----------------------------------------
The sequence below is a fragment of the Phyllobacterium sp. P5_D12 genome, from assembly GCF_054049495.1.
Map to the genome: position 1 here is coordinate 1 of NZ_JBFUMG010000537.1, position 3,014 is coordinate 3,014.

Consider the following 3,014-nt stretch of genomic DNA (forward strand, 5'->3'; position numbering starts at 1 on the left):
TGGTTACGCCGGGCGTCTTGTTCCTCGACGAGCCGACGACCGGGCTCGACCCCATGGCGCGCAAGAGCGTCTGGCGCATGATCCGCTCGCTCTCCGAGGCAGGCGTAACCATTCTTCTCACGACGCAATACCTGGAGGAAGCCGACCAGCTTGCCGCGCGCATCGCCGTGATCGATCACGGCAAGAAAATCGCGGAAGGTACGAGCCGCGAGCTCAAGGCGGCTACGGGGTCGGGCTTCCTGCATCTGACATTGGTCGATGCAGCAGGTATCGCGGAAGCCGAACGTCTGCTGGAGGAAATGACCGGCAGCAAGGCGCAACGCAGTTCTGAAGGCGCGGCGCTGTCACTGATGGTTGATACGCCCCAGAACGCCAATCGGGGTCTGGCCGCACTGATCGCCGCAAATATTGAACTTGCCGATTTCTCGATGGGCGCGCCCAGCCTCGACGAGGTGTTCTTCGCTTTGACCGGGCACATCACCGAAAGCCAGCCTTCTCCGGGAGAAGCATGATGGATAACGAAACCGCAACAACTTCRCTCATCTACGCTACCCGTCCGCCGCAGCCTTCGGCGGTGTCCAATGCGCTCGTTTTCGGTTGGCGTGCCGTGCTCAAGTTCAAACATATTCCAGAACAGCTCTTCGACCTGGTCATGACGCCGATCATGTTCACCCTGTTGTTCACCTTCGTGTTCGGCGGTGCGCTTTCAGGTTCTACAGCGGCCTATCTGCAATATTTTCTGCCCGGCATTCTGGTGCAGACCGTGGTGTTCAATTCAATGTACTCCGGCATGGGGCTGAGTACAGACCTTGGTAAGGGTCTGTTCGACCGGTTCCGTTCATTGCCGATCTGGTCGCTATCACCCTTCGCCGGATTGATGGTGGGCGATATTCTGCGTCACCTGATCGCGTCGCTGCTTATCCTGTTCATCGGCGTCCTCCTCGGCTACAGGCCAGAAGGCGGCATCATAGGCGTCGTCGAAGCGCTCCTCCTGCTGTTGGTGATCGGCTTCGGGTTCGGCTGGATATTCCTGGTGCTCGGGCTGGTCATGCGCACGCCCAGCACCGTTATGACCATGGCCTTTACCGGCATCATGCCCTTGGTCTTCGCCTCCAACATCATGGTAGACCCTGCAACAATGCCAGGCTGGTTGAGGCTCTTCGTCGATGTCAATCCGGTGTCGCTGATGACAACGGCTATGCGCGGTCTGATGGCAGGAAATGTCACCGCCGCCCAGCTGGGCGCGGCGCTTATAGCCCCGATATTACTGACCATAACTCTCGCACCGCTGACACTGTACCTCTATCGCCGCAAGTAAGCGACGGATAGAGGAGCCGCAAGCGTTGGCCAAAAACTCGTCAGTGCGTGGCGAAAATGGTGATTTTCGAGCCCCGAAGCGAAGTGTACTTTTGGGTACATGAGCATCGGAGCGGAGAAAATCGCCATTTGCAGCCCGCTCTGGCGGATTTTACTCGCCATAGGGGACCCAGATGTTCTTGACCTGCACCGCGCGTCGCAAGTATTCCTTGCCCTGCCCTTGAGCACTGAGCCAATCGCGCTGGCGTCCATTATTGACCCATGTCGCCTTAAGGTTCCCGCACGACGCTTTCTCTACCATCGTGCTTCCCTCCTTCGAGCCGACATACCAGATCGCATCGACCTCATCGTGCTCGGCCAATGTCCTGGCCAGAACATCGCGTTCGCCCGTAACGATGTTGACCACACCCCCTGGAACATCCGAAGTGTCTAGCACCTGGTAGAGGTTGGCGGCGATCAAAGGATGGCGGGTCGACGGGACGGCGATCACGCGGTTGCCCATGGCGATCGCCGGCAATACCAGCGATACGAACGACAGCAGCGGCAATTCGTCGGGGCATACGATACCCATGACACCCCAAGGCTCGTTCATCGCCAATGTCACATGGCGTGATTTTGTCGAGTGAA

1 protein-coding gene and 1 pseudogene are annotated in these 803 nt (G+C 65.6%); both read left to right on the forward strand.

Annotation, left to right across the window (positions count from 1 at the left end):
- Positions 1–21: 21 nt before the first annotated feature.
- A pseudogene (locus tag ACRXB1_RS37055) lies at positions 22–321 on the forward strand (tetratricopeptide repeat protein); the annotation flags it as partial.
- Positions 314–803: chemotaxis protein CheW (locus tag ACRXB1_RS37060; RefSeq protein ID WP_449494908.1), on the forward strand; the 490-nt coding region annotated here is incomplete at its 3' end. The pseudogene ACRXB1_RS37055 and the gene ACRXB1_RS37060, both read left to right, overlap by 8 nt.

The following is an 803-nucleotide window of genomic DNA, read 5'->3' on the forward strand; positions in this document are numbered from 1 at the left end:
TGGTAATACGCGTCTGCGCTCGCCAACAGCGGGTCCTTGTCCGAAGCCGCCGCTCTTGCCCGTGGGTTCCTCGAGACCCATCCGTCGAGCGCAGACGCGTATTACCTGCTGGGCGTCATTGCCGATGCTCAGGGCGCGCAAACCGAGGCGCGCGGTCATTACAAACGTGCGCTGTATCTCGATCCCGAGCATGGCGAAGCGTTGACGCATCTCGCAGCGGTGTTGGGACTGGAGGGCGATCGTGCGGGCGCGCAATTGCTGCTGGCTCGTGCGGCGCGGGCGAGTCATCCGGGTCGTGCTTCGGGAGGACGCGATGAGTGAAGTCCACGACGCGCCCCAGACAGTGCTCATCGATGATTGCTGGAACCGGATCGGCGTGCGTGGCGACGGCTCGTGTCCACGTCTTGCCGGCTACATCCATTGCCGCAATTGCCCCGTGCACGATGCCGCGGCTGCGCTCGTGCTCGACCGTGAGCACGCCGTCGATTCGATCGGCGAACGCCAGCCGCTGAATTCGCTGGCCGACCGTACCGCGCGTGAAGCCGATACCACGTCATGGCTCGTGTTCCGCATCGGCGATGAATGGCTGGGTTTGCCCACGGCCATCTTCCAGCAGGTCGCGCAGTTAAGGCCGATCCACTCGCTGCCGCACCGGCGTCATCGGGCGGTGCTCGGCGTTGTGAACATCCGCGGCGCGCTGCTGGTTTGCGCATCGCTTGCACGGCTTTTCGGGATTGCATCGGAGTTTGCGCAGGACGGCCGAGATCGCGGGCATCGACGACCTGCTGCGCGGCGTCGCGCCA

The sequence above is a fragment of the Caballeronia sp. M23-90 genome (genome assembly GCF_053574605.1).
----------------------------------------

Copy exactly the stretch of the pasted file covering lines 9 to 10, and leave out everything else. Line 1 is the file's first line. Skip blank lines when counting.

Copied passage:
- Positions 314–803: chemotaxis protein CheW (locus tag ACRXB1_RS37060; RefSeq protein ID WP_449494908.1), on the forward strand; the 490-nt coding region annotated here is incomplete at its 3' end. The pseudogene ACRXB1_RS37055 and the gene ACRXB1_RS37060, both read left to right, overlap by 8 nt.

The following is an 803-nucleotide window of genomic DNA, read 5'->3' on the forward strand; positions in this document are numbered from 1 at the left end: